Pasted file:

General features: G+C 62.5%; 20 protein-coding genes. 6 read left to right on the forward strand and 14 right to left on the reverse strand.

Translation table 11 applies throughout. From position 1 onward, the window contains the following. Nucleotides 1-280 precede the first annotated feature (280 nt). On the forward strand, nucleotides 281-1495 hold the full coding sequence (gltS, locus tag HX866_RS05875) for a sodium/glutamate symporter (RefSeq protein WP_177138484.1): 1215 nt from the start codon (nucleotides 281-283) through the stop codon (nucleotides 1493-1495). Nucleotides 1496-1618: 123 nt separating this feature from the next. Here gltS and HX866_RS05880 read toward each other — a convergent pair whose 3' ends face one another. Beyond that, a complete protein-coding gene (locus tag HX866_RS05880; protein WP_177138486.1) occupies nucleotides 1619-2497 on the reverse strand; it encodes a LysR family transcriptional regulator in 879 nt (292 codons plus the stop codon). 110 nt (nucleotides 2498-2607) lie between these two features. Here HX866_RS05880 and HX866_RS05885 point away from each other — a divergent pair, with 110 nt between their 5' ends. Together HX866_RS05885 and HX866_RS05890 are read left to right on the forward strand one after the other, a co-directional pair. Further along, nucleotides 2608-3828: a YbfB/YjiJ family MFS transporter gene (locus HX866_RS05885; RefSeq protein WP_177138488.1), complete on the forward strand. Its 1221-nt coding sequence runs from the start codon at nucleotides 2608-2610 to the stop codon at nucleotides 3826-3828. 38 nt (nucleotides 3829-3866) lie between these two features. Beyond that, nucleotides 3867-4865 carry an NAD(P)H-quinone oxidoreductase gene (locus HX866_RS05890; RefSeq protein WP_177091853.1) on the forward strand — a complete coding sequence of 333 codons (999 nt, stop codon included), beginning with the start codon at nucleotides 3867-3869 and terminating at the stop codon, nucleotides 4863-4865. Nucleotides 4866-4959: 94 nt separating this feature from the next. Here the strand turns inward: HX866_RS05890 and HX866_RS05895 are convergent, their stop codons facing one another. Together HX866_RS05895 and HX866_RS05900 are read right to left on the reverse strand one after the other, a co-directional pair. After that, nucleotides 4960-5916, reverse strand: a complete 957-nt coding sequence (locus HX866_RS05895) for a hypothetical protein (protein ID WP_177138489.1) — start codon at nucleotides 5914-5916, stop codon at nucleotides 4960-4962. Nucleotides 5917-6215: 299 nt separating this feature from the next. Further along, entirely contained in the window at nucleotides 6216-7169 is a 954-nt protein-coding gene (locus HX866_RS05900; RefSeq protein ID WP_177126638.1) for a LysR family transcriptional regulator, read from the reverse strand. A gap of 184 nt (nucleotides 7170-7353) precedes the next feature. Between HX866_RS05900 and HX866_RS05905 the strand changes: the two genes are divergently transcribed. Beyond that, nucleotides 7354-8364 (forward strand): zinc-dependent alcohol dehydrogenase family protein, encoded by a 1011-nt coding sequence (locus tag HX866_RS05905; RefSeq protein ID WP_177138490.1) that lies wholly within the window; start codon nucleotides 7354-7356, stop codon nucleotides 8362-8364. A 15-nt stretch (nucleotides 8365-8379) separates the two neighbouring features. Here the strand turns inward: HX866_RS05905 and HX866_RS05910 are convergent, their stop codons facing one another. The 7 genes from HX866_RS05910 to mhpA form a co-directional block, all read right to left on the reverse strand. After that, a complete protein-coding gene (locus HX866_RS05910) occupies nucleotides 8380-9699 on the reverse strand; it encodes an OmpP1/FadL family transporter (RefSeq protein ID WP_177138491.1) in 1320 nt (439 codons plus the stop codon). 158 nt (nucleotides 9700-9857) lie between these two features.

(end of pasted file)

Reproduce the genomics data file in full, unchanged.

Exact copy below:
General features: G+C 62.5%; 20 protein-coding genes. 6 read left to right on the forward strand and 14 right to left on the reverse strand.

Translation table 11 applies throughout. From position 1 onward, the window contains the following. Nucleotides 1-280 precede the first annotated feature (280 nt). On the forward strand, nucleotides 281-1495 hold the full coding sequence (gltS, locus tag HX866_RS05875) for a sodium/glutamate symporter (RefSeq protein WP_177138484.1): 1215 nt from the start codon (nucleotides 281-283) through the stop codon (nucleotides 1493-1495). Nucleotides 1496-1618: 123 nt separating this feature from the next. Here gltS and HX866_RS05880 read toward each other — a convergent pair whose 3' ends face one another. Beyond that, a complete protein-coding gene (locus tag HX866_RS05880; protein WP_177138486.1) occupies nucleotides 1619-2497 on the reverse strand; it encodes a LysR family transcriptional regulator in 879 nt (292 codons plus the stop codon). 110 nt (nucleotides 2498-2607) lie between these two features. Here HX866_RS05880 and HX866_RS05885 point away from each other — a divergent pair, with 110 nt between their 5' ends. Together HX866_RS05885 and HX866_RS05890 are read left to right on the forward strand one after the other, a co-directional pair. Further along, nucleotides 2608-3828: a YbfB/YjiJ family MFS transporter gene (locus HX866_RS05885; RefSeq protein WP_177138488.1), complete on the forward strand. Its 1221-nt coding sequence runs from the start codon at nucleotides 2608-2610 to the stop codon at nucleotides 3826-3828. 38 nt (nucleotides 3829-3866) lie between these two features. Beyond that, nucleotides 3867-4865 carry an NAD(P)H-quinone oxidoreductase gene (locus HX866_RS05890; RefSeq protein WP_177091853.1) on the forward strand — a complete coding sequence of 333 codons (999 nt, stop codon included), beginning with the start codon at nucleotides 3867-3869 and terminating at the stop codon, nucleotides 4863-4865. Nucleotides 4866-4959: 94 nt separating this feature from the next. Here the strand turns inward: HX866_RS05890 and HX866_RS05895 are convergent, their stop codons facing one another. Together HX866_RS05895 and HX866_RS05900 are read right to left on the reverse strand one after the other, a co-directional pair. After that, nucleotides 4960-5916, reverse strand: a complete 957-nt coding sequence (locus HX866_RS05895) for a hypothetical protein (protein ID WP_177138489.1) — start codon at nucleotides 5914-5916, stop codon at nucleotides 4960-4962. Nucleotides 5917-6215: 299 nt separating this feature from the next. Further along, entirely contained in the window at nucleotides 6216-7169 is a 954-nt protein-coding gene (locus HX866_RS05900; RefSeq protein ID WP_177126638.1) for a LysR family transcriptional regulator, read from the reverse strand. A gap of 184 nt (nucleotides 7170-7353) precedes the next feature. Between HX866_RS05900 and HX866_RS05905 the strand changes: the two genes are divergently transcribed. Beyond that, nucleotides 7354-8364 (forward strand): zinc-dependent alcohol dehydrogenase family protein, encoded by a 1011-nt coding sequence (locus tag HX866_RS05905; RefSeq protein ID WP_177138490.1) that lies wholly within the window; start codon nucleotides 7354-7356, stop codon nucleotides 8362-8364. A 15-nt stretch (nucleotides 8365-8379) separates the two neighbouring features. Here the strand turns inward: HX866_RS05905 and HX866_RS05910 are convergent, their stop codons facing one another. The 7 genes from HX866_RS05910 to mhpA form a co-directional block, all read right to left on the reverse strand. After that, a complete protein-coding gene (locus HX866_RS05910) occupies nucleotides 8380-9699 on the reverse strand; it encodes an OmpP1/FadL family transporter (RefSeq protein ID WP_177138491.1) in 1320 nt (439 codons plus the stop codon). 158 nt (nucleotides 9700-9857) lie between these two features.